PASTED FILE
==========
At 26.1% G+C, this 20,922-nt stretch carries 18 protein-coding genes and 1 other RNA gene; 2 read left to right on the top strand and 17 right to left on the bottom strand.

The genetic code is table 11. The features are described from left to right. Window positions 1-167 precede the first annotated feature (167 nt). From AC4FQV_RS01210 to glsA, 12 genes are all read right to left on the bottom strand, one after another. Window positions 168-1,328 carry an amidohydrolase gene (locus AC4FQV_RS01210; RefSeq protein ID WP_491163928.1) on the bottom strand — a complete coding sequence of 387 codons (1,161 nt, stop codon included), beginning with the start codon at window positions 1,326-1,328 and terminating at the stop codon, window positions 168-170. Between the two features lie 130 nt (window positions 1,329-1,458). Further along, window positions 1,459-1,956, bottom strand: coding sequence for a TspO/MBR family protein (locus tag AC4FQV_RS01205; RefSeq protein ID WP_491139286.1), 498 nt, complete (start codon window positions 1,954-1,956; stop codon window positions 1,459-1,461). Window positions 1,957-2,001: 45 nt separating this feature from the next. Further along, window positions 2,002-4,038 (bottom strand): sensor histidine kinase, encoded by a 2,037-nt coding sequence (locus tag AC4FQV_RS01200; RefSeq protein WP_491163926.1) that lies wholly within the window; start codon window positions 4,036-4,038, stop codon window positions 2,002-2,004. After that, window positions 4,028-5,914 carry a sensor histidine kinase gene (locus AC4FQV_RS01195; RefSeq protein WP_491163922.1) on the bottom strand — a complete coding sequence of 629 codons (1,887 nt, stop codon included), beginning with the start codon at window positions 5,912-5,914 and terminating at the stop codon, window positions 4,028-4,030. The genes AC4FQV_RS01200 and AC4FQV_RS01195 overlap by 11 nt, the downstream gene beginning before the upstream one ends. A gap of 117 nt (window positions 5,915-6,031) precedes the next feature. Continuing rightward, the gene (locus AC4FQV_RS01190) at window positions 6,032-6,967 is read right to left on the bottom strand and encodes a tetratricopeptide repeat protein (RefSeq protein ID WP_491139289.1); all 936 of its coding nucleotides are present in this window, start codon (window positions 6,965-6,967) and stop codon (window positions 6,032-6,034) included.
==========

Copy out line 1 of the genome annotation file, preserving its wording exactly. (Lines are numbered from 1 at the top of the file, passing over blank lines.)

At 26.1% G+C, this 20,922-nt stretch carries 18 protein-coding genes and 1 other RNA gene; 2 read left to right on the top strand and 17 right to left on the bottom strand.